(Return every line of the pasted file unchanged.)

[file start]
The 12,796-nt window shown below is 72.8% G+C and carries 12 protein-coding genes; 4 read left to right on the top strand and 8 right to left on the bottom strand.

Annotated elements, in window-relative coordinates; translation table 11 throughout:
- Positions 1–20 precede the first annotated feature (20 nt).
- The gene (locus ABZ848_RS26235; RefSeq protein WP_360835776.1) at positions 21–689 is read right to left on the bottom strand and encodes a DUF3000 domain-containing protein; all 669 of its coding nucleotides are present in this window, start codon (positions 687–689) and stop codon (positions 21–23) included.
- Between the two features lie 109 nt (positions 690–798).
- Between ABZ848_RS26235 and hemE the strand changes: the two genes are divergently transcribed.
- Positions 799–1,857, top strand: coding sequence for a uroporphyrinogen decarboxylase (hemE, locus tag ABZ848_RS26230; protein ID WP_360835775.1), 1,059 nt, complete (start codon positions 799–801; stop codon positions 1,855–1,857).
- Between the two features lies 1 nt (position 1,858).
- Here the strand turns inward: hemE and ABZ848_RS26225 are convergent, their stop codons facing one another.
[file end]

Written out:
The 12,796-nt window shown below is 72.8% G+C and carries 12 protein-coding genes; 4 read left to right on the top strand and 8 right to left on the bottom strand.

Annotated elements, in window-relative coordinates; translation table 11 throughout:
- Positions 1–20 precede the first annotated feature (20 nt).
- The gene (locus ABZ848_RS26235; RefSeq protein WP_360835776.1) at positions 21–689 is read right to left on the bottom strand and encodes a DUF3000 domain-containing protein; all 669 of its coding nucleotides are present in this window, start codon (positions 687–689) and stop codon (positions 21–23) included.
- Between the two features lie 109 nt (positions 690–798).
- Between ABZ848_RS26235 and hemE the strand changes: the two genes are divergently transcribed.
- Positions 799–1,857, top strand: coding sequence for a uroporphyrinogen decarboxylase (hemE, locus tag ABZ848_RS26230; protein ID WP_360835775.1), 1,059 nt, complete (start codon positions 799–801; stop codon positions 1,855–1,857).
- Between the two features lies 1 nt (position 1,858).
- Here the strand turns inward: hemE and ABZ848_RS26225 are convergent, their stop codons facing one another.